—Absalom Bainbridge

Absalom Bainbridge was born the 29th of December, 1766, in Frederick Co., Maryland, and was married to his beloved wife, Elizabeth Beatty, the 8th of April at 4 o'clock and 40 minutes in the afternoon, in the year of our Lord, 1790. Elizabeth Beatty was born the 6th of August in the year of our Lord, 1772, also in Frederick Co., Maryland.

Title: Maryland Marriages, 1778-1800; Bainbridge, Absalom, 12 April 1790, Elizabeth Beatty (Viewed on Ancestry)

Baptist preacher, physician, and early St. Charles County, MO, pioneer, Dr. Bainbridge probably died in the small town of Pauldingville. One page of his 1828 will filed in St. Charles County is copied to right: St. Charles County Historical Society archives, 1822-1833 Will Book 1. The following children were named: Darius, Elizabeth, Anna, Amira, Erastus, Almeda, Eusebius, Meroe, Zulina, Armilda and Zerelda.

Above children list differs slightly from that at Martin Family Lore with the addition of child Leodine Bainbridge born the 9th of June, Sunday, 3 o’clock and 30 minutes A.M., in the year of our Lord, 1811:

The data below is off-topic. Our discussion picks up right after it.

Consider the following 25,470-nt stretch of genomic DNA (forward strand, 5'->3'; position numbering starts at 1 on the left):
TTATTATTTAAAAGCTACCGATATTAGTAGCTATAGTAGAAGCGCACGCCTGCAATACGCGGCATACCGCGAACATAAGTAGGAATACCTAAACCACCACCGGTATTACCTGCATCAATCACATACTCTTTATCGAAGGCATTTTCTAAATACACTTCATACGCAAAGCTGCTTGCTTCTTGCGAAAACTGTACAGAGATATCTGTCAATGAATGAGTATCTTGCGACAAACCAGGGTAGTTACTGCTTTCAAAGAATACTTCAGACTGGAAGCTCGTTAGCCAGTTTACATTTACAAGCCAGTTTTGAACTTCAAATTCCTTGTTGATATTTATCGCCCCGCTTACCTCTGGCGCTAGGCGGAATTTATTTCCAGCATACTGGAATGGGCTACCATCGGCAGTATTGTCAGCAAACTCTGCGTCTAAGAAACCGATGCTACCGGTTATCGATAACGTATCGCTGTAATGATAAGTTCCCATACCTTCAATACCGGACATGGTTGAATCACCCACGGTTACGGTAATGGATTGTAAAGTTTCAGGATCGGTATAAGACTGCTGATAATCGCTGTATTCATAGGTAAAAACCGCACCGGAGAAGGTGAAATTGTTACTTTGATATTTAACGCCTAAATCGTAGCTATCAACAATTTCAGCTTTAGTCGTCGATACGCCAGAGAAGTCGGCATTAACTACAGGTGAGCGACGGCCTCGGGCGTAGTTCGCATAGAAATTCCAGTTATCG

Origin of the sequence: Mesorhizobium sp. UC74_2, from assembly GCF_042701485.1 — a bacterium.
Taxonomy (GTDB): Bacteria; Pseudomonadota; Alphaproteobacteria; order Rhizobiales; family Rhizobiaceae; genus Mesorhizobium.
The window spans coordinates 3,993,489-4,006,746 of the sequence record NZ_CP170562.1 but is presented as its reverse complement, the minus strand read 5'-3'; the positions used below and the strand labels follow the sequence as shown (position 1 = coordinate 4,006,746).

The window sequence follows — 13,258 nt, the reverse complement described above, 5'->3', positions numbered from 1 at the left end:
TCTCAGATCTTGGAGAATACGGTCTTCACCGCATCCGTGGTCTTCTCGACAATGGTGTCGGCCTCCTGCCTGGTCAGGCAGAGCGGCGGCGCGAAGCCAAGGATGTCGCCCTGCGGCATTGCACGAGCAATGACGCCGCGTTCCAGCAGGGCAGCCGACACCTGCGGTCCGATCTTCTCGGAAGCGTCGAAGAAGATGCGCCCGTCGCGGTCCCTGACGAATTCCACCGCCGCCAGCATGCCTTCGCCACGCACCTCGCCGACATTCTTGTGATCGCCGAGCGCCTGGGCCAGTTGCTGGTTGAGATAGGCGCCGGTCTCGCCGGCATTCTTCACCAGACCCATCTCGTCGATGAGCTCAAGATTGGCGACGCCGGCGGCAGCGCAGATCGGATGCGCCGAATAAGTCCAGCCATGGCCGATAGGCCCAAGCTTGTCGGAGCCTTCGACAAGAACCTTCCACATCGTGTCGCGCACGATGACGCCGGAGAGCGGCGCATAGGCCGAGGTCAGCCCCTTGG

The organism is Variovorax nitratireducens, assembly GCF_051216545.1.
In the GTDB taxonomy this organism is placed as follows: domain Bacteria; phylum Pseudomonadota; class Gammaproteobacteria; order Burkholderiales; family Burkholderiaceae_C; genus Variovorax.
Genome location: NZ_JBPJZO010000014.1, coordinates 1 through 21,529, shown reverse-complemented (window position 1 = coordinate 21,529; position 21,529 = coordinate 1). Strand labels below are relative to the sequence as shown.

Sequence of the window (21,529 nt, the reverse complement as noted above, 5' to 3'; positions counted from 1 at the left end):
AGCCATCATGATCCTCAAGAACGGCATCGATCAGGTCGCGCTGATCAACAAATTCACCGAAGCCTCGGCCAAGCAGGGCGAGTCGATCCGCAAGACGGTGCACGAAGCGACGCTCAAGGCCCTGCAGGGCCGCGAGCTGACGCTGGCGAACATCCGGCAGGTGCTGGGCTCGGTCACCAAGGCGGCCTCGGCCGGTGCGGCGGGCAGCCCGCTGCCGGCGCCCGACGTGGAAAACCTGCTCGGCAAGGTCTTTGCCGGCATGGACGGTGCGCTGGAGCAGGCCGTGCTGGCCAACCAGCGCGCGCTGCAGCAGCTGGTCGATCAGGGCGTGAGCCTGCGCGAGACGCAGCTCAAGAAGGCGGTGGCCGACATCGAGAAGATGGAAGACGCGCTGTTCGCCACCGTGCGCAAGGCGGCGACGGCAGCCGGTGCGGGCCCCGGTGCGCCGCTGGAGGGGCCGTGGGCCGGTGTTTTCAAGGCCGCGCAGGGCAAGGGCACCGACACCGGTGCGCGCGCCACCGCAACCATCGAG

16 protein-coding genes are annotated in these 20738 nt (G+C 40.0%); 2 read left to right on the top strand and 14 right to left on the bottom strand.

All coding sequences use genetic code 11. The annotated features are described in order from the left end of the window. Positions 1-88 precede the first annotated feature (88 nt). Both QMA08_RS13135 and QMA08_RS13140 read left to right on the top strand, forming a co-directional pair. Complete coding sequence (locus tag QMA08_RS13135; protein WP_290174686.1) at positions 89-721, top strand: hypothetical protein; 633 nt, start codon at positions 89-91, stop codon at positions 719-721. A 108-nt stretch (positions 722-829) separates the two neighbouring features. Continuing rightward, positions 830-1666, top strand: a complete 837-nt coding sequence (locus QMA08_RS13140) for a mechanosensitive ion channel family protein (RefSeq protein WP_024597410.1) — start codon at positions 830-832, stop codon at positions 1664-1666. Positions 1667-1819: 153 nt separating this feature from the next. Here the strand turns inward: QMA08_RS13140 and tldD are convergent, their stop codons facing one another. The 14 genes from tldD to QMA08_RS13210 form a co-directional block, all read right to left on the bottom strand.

son: Erastus Bainbridge 1801-1858) memorial;

It's possible that below refers to this Absalom Bainbridge and a brother, Peter Bainbridge. Both were born in Frederick County, Maryland, and both supposedly were physicians and Baptist preachers.

History of Kentucky Baptists From 1769 to 1885, printed 1886

Absalom Bainbridge, pp. 24-25:
Absalom Bainbridge, of whose early life we have no ac-
count, but who is supposed to have been a native of Maryland, was raised up to the ministry in Town Fork church, in Fayette County, Ky. He was a licensed preacher in that church as early as 1798, and three years later he was an ordained minister in the same church. Soon afterwards he became a member of Boone's Creek church, in the same county. In 1806, he preached the introductory sermon before Elkhorn Association. When Elkhorn Association split, in 1809, he adhered to the party that